The new EyeDetect Audio MCT lets organizations conduct credibility assessment tests for those that cannot read. Governments can also use this new test on foreign nationals and immigrants.
LEHI, Utah – March 19, 2020 – Today Converus released a new version of its EyeDetect Multi-Issue Comparison Test (MCT) protocol that does not require examinees be able to read. The test is audio-based and is called the EyeDetect Audio Multi-Issue Comparison Test (AMCT). This new protocol allows governments and organizations worldwide to accurately verify the credibility of those with low to no reading skills.
EyeDetect is the first lie detector that detects deception by measuring involuntary eye behavior. Converus began testing an audio-only version of EyeDetect in Mexico in November 2015. The AMCT not only scores up to four relevant issues in a single test but also accurately identifies the target behavior or issue that caused the candidate to react and fail the test.
“We conducted a number of formal lab studies to develop and verify that the EyeDetect Audio MCT test works,” said Converus President and CEO Todd Mickelsen. “Our final lab study with 181 subjects showed its average accuracy was 81%. There are no questions or text presented on the screen, just objects to keep the examinee engaged with the screen while the eye tracker measures changes in eye behavior.”
Over the years, many companies have asked Converus for a version of EyeDetect for those that cannot read, including mining companies — where 10-20% of the employees can’t read — and companies in countries where foreign or immigrant laborers with low education levels are utilized. Governments worldwide can also use it without a translator or skilled examiner for testing immigrants and foreign nationals where security threats exist, but the person can’t read, Mickelsen added.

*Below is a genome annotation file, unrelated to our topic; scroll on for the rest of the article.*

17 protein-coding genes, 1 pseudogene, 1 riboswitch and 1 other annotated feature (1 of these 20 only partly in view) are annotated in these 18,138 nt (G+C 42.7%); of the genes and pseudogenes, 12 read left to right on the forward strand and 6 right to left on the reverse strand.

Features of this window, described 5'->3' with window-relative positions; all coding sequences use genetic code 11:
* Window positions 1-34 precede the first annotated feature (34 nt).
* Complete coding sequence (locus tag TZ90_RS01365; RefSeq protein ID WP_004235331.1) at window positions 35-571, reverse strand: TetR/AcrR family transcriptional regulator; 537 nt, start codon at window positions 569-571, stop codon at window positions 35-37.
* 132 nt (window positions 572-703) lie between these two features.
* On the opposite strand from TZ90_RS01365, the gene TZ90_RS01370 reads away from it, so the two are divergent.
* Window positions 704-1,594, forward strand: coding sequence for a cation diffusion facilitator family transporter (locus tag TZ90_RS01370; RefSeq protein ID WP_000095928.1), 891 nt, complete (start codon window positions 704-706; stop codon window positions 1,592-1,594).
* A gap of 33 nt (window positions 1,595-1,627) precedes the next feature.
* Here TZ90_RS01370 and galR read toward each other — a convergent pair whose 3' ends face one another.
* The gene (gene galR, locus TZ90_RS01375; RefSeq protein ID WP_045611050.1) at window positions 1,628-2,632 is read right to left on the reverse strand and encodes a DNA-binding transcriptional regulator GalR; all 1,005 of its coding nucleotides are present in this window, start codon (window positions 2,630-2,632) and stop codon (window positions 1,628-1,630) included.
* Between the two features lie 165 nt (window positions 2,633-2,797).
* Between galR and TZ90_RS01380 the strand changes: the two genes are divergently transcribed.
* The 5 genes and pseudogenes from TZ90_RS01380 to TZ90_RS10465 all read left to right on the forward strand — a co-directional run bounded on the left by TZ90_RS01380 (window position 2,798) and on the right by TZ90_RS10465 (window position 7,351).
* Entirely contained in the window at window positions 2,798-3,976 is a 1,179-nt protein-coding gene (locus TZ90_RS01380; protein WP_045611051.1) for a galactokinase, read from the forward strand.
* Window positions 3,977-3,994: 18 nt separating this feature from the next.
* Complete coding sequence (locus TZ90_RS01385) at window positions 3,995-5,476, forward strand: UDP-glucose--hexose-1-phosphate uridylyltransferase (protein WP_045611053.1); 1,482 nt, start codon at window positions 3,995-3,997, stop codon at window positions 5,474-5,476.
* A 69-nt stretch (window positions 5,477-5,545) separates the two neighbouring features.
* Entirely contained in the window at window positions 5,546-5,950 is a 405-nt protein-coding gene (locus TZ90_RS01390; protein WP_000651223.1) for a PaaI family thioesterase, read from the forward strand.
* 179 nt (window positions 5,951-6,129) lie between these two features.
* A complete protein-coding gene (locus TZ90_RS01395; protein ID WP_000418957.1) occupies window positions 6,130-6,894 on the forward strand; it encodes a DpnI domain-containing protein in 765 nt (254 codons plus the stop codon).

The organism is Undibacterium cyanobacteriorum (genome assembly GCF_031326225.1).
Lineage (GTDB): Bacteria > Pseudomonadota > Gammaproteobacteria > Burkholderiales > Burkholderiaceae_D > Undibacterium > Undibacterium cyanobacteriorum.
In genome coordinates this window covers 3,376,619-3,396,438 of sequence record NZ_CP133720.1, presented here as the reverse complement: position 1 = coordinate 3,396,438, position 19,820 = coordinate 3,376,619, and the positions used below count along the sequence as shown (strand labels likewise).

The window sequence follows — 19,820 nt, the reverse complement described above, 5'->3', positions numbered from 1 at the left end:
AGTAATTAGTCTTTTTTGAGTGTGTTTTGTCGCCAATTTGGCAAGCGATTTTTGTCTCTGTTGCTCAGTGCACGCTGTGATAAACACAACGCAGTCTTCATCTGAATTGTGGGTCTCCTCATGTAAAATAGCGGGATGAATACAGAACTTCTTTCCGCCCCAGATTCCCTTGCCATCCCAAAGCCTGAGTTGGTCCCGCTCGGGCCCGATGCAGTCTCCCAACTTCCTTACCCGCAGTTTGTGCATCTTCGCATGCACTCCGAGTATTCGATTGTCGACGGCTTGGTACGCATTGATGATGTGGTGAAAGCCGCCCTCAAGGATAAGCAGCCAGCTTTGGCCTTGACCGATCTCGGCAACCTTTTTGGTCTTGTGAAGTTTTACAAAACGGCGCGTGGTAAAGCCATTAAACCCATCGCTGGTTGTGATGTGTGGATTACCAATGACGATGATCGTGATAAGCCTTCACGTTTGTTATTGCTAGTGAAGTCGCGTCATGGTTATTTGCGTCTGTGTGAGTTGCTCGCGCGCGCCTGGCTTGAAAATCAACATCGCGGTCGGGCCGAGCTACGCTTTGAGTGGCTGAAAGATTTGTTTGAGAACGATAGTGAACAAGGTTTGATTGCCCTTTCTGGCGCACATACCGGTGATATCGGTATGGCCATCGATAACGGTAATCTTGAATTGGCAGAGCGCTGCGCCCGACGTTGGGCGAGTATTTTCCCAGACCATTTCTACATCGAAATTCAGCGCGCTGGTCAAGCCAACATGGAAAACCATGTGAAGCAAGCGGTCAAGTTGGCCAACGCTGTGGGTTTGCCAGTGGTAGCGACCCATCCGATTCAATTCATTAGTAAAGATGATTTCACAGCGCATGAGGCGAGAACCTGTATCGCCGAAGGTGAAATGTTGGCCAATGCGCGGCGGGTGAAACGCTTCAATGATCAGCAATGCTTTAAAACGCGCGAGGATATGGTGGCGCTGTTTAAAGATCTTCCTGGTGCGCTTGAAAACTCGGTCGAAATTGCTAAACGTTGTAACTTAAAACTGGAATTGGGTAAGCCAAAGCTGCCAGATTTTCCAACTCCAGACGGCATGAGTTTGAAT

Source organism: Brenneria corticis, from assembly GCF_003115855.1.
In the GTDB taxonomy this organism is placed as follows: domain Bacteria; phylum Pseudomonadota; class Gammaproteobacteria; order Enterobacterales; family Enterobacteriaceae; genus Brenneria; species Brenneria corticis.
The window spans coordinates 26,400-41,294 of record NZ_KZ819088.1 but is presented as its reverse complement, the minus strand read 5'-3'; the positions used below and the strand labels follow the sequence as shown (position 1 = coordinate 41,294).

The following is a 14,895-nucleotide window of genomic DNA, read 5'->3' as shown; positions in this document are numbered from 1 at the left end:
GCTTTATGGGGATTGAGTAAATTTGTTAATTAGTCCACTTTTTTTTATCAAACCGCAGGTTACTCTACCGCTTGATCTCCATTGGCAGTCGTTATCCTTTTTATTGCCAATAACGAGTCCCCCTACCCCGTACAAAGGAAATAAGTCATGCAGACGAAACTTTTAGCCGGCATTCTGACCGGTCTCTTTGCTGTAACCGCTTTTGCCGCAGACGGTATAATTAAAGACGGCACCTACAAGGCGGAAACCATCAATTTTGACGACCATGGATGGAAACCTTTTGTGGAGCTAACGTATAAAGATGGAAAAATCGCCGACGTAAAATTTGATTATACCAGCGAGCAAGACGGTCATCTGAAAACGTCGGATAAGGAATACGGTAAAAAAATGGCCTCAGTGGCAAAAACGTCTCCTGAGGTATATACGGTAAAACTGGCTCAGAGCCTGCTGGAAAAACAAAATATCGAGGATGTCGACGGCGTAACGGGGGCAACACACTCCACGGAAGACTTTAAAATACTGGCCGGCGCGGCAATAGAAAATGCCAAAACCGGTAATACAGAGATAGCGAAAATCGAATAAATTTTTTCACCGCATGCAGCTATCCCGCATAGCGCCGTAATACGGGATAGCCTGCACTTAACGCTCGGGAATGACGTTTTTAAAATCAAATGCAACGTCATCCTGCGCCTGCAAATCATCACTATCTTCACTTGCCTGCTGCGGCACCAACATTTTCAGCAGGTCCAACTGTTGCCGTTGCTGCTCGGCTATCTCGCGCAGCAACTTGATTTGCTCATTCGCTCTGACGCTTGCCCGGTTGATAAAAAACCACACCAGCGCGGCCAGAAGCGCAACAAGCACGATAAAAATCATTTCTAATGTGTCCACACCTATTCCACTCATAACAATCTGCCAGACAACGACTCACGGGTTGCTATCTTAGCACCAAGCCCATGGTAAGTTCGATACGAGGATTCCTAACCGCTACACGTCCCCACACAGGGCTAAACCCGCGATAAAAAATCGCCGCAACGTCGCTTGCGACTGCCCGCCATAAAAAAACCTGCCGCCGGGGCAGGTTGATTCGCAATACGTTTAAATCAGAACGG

Since EyeDetect’s 2014 release, examinees have been required to read and answer a series of true/false questions during a 15- to 30-minute automated exam. With the AMCT, being able to read is no longer a requirement. Now the entire test is read to the examinee. During a test, EyeDetect’s eye-tracking camera measures involuntary eye behavior — including pupil dilation, blink rate and other eye movements. Computer algorithms then determine whether the examinee is credible or deceptive.
“The fact that we’re able to provide an accurate, fully automated test that doesn’t require the examinee to be able to read is revolutionary,” said Mickelsen. “And by automating the testing with a computer and an algorithm, we eliminate the situations where a human examiner may be fatigued, bribed or biased — EyeDetect consistently treats every examinee the same.”
The new AMCT requires a text-to-speech (TTS) voice, which is available for the most common languages. EyeDetect currently supports 34 languages.
For more information about EyeDetect and Converus, visit: converus.com
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Converus provides scientifically validated credibility assessment technologies. EyeDetect® detects deception at 86-90% accuracy in 15-30 minutes by analyzing eye and other behaviors. IdentityDetect® detects falsified identities at 91% accuracy in about 1-3 minutes by analyzing subtle variations in the motor nervous system responses. These technologies help protect countries, corporations and communities from corruption, crime and threats. Converus is headquartered in Lehi, Utah, USA. Visit: www.converus.com
Converus Press Contact: Jeff Pizzino, APR /+1 480-606-8292